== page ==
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BANAL RETENTIVE

Why is War Coverage So Darn Negative?

by Matt Taibbi


I READ AN hilarious letter to USA Today last week. It went like this:

WHERE IS THE GOOD NEWS?

I can no longer take the way the media are reporting the situation in Iraq.

I was under the impression that it was the media's job to report both sides of a story, which can and should include the good, bad and sometimes ugly.

I am so tired of seeing all of the bad things going on in Iraq. We all know that the situation can be much better.

Are you really telling me and everyone else that there is nothing good happening there? Why have I not heard any reporting from the Kurdish section in Iraq?

Every day, I read stories about the deaths of soldiers, civilians and even the enemies. Are you telling us that this is the only thing going on?

Why don't you let us know about some of the good things going on over there?

Justin Ringling, Westerly, R.I.


I looked up Justin after reading this. He is indeed listed in Westerly, RI, so he appears to be a real person. There is another Justin Ringling somewhere in the St. Louis area who made the honor roll at St. Dominic High in St. Charles County several years in a row, but I don't think that's my guy.

I called up Justin and left several messages, explaining that I thought I could help with his problem. No answer.

So I'm left to make this public appeal to Justin to come forward. The reason is that I have a proposal for him. I would like to offer to send him to Iraq at my own expense. I would also like to offer him (assuming my editors cooperate) all the column inches in The BEST that he desires to send the missing good news back to the deprived readership of the United States. [Editors' note: Consider it done.]

I have two conditions. The first is that he goes unarmed and unescorted. The second is that he wear, every day, a t-shirt emblazoned with the American flag on the front, and also bearing an Arabic inscription on the back that reads, "God Bless the U.S."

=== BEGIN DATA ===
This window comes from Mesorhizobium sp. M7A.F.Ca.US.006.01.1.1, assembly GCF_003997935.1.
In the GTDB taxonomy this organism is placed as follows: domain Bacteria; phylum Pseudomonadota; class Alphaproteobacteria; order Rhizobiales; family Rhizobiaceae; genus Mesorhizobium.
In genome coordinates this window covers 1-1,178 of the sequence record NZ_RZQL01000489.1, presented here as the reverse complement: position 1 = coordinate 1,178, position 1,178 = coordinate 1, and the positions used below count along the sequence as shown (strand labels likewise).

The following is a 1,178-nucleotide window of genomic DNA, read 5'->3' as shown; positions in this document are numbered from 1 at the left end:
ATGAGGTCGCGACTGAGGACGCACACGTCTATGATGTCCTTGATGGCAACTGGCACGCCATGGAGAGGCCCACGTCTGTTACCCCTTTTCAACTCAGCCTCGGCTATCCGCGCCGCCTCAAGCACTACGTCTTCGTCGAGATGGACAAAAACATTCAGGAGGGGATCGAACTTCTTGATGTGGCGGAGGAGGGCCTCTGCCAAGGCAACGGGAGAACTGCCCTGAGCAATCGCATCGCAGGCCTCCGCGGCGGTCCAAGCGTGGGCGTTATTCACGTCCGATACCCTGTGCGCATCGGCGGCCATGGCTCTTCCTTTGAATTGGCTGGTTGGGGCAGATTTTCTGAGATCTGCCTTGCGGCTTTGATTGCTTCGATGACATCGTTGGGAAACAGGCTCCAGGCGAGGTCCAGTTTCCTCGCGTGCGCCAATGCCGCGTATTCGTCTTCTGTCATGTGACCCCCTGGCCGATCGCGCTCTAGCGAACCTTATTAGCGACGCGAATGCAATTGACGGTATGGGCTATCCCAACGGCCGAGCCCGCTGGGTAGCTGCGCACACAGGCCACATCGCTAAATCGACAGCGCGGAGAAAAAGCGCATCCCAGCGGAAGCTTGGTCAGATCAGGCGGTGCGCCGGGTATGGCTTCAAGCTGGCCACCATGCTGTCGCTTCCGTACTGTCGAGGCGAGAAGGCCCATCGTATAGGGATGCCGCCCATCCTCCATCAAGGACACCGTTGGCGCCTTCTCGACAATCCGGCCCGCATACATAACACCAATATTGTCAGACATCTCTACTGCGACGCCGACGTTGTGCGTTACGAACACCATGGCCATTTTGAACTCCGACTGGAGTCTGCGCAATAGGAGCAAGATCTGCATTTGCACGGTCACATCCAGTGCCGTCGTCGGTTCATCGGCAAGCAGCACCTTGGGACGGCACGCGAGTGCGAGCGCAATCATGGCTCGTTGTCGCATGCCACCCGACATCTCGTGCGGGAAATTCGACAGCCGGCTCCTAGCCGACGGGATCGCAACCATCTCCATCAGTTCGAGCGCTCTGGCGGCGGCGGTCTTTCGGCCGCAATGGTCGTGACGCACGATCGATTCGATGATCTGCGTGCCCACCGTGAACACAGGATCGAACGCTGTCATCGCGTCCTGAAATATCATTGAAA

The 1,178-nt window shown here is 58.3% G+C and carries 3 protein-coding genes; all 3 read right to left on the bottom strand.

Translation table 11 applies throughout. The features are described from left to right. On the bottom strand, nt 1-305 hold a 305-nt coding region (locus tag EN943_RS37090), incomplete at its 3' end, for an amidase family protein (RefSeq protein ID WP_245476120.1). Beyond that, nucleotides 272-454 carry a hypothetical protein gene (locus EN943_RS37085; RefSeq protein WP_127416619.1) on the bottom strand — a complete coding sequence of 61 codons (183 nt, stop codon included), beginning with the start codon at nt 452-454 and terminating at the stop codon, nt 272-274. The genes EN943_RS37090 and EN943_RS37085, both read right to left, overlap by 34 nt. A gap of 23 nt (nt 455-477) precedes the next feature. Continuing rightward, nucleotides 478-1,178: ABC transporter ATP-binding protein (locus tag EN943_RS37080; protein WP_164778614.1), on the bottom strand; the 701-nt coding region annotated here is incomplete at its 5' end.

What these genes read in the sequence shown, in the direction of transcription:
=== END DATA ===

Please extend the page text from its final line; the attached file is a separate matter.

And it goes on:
To ensure that he complies with these conditions, I am furthermore going to require that he adhere to a few simple editorial rules governing the copy he sends home. The first is that he write in the first person. The second is that he use the same lede to each of the columns he sends back. It should read like this:

Unarmed and unescorted, I walked into [insert name of city here] dressed in my t-shirt emblazoned with the American flag and the Arabic inscription "God Bless the U.S." in search of good news. I found…

Because Justin makes a good point. War is about so much more than the deaths of soldiers, civilians and even the enemy. Throughout the course of military conflicts, deep friendships can form, not only within the military but between civilians and aid workers, and also among displaced persons who might never have met otherwise.

Somewhere in Iraq today, a young woman has learned to bake a cake. But because the media insists on covering beheadings and torture, we will never hear about it. This failure is our collective failure as American citizens. Like Justin, we must learn to demand more from our media.